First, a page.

Igr /= 1.2

# 2-point correlation ('auto-correlation')
S2gr = eye.S2((101,101),Igr,Igr)

# correlation bounds: mean intensity squared and mean of the intensity squared
Iav_sq = np.mean(Igr)**2.
Isq_av = np.mean(Igr**2.)

Masked correlation

This function also has the possibility to mask certain pixels. The image’s mask is a binary matrix of exactly the same shape as the image. For each pixel in the mask with value 1, the corresponding pixel in the image is ignored. The normalisation is corrected for the reduced amount of data points, whereby the number of data points is no longer constant over the region-of-interest.

Note

For non-periodic images a mask in conjunction with padding of the image can be used to incorporate the full image in the statistic. Otherwise a boundary region is skipped, reducing the amount of information from the boundary region.

../../_images/S2_mask.svg

import GooseEYE as eye
import numpy    as np

# binary image + correlation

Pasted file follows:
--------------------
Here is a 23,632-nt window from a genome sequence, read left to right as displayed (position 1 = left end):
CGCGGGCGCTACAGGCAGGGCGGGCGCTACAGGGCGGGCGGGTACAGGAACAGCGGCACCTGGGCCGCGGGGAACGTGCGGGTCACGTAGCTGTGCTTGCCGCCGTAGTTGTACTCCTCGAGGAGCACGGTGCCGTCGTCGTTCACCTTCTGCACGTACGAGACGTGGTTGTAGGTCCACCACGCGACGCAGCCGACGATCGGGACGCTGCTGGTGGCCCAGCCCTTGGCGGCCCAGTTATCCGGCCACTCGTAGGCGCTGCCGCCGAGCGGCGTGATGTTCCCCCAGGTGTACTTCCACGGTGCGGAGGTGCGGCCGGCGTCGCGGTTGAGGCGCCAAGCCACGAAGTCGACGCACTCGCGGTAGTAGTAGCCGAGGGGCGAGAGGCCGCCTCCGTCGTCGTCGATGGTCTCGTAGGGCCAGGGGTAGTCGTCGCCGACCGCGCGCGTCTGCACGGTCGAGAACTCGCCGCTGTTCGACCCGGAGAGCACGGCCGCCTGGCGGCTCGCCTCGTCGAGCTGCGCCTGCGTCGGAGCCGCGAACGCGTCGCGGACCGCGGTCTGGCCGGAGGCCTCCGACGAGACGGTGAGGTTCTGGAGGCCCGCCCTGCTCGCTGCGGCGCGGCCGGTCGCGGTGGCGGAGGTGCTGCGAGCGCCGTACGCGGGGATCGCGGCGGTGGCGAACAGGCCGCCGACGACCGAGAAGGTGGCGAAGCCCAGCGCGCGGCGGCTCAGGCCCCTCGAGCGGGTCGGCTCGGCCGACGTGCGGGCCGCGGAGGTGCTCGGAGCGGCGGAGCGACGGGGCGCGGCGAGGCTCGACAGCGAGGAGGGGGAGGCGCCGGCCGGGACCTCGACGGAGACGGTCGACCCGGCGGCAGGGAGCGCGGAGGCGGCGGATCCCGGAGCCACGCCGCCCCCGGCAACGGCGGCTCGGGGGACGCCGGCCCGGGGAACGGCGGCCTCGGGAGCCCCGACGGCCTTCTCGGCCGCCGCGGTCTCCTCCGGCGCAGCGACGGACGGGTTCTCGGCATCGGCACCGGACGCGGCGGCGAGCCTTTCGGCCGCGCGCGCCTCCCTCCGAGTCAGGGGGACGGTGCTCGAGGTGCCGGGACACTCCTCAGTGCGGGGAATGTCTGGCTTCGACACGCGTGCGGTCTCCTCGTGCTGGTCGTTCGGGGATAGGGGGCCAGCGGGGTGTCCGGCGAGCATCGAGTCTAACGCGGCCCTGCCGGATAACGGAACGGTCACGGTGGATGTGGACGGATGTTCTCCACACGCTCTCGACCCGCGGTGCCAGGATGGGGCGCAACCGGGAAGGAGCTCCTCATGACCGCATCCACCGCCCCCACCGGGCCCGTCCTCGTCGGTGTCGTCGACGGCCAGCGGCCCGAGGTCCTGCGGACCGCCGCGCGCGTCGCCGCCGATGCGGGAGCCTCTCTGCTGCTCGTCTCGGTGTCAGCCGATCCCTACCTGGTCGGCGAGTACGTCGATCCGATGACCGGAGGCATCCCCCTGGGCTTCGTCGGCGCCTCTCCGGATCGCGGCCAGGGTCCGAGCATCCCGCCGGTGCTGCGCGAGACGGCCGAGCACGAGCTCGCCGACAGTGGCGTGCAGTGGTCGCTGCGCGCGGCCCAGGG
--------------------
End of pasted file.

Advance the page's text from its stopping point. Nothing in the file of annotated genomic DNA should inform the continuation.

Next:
# --------------------------

# generate image, store 'volume-fraction'
I   = eye.dummy_circles((500,500))
phi = np.mean(I)

# 2-point probability
S2  = eye.S2((101,101),I,I)

# artefact + (masked) correlation
# -------------------------------

# define image with artefact and the corresponding mask
mask            = np.zeros(I.shape,dtype='bool')
Ierr            = np.array(I      ,copy=True   )
mask[:150,:150] = 1
Ierr[:150,:150] = 1

# 2-point correlation on image with artefact (no mask)
S2err  = eye.S2((101,101),Ierr,Ierr)

# 2-point correlation on image with artefact, with artefact masked
S2mask = eye.S2((101,101),Ierr,Ierr,fmask=mask,gmask=mask)